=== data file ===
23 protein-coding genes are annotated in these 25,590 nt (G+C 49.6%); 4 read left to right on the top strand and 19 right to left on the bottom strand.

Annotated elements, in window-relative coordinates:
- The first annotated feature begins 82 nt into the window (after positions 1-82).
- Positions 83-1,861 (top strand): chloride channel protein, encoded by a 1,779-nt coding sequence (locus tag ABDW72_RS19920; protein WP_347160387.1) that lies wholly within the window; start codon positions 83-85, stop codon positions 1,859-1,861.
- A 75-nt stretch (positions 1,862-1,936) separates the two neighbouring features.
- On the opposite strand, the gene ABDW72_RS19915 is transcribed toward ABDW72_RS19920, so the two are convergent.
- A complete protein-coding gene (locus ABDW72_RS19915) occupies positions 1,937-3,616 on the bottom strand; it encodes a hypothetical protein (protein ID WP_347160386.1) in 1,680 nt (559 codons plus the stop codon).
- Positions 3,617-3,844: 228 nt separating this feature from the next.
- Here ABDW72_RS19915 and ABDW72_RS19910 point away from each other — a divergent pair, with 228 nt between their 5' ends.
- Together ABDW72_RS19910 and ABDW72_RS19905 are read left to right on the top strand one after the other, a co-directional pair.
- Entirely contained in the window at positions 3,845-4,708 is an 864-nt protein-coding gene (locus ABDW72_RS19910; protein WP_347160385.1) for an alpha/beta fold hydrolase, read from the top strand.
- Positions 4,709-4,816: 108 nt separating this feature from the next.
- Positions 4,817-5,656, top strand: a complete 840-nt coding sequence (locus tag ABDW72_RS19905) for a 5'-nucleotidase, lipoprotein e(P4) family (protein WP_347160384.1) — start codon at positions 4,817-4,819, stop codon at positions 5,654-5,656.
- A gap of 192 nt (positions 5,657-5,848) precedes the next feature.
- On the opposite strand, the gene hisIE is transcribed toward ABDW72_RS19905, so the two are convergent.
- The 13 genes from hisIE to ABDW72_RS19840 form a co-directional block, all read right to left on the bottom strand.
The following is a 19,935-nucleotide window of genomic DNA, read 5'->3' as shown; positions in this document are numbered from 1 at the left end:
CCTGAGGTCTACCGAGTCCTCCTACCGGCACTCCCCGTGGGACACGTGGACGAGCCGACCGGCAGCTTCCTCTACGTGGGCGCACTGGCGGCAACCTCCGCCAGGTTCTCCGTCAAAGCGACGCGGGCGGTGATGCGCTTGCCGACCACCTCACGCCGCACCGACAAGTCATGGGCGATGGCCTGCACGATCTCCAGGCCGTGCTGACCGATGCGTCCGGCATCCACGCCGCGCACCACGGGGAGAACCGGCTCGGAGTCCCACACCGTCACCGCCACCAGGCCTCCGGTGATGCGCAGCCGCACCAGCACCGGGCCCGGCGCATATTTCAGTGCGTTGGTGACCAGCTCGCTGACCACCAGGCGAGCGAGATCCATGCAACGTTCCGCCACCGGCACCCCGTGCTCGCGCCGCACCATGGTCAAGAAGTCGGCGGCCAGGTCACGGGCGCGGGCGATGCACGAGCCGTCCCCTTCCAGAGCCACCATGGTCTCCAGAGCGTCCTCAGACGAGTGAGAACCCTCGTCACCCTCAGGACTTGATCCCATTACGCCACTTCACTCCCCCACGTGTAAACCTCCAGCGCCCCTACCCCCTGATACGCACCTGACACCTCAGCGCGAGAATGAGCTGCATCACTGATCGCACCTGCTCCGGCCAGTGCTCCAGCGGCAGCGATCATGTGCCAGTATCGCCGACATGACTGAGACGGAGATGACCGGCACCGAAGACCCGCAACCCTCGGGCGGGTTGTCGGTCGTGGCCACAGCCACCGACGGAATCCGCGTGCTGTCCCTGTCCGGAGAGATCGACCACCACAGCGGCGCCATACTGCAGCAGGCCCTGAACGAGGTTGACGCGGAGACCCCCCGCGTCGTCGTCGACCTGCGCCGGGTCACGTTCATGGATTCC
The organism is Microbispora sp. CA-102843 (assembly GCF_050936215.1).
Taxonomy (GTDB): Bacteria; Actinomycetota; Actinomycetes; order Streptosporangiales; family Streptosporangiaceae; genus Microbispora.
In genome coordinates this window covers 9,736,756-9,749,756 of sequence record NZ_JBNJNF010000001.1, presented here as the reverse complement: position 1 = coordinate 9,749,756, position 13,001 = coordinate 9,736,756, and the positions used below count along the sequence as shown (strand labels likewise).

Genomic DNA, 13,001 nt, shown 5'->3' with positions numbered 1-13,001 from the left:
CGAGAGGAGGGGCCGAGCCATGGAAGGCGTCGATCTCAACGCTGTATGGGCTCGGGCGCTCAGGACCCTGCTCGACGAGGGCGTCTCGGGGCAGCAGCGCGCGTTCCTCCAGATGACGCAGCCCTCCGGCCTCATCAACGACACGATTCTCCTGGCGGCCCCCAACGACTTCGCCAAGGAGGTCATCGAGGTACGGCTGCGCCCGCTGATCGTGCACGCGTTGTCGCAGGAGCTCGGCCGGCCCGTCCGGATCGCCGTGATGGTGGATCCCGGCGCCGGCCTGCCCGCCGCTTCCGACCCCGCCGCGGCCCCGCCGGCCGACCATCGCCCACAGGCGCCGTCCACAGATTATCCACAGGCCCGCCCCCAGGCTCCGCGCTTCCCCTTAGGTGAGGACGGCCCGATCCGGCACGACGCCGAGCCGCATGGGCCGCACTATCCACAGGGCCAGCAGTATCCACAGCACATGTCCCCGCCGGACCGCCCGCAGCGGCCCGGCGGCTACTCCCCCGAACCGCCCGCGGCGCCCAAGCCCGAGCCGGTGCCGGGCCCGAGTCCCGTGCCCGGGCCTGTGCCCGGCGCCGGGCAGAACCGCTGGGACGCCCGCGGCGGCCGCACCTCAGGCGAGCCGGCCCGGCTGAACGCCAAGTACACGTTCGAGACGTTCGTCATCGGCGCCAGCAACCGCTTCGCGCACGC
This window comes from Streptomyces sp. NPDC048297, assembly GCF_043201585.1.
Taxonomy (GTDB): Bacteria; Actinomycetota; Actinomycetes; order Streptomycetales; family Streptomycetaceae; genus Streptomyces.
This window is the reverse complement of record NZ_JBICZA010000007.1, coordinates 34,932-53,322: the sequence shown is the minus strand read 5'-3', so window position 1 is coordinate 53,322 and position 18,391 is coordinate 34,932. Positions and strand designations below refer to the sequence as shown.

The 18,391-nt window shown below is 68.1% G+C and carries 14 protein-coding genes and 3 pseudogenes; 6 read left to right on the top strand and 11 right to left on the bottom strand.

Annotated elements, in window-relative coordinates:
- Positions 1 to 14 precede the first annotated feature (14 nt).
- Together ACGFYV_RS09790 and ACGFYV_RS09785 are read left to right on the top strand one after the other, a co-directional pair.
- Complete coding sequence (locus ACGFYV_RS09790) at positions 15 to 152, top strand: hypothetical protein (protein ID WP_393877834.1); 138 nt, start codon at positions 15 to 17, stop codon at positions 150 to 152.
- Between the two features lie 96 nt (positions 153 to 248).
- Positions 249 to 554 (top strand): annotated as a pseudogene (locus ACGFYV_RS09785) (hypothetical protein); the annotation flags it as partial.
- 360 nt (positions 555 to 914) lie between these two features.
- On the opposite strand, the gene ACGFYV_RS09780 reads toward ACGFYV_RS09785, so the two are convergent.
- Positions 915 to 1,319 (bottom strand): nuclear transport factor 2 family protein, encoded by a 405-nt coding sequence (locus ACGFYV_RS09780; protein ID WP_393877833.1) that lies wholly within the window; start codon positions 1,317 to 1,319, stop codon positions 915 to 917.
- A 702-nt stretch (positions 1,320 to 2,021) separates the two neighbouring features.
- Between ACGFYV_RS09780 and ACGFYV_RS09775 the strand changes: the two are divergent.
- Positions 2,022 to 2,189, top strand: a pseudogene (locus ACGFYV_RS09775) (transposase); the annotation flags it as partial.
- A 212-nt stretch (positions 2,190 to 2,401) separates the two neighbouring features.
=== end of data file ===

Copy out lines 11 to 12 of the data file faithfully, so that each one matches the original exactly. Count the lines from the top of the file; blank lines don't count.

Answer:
- Entirely contained in the window at positions 3,845-4,708 is an 864-nt protein-coding gene (locus ABDW72_RS19910; protein WP_347160385.1) for an alpha/beta fold hydrolase, read from the top strand.
- Positions 4,709-4,816: 108 nt separating this feature from the next.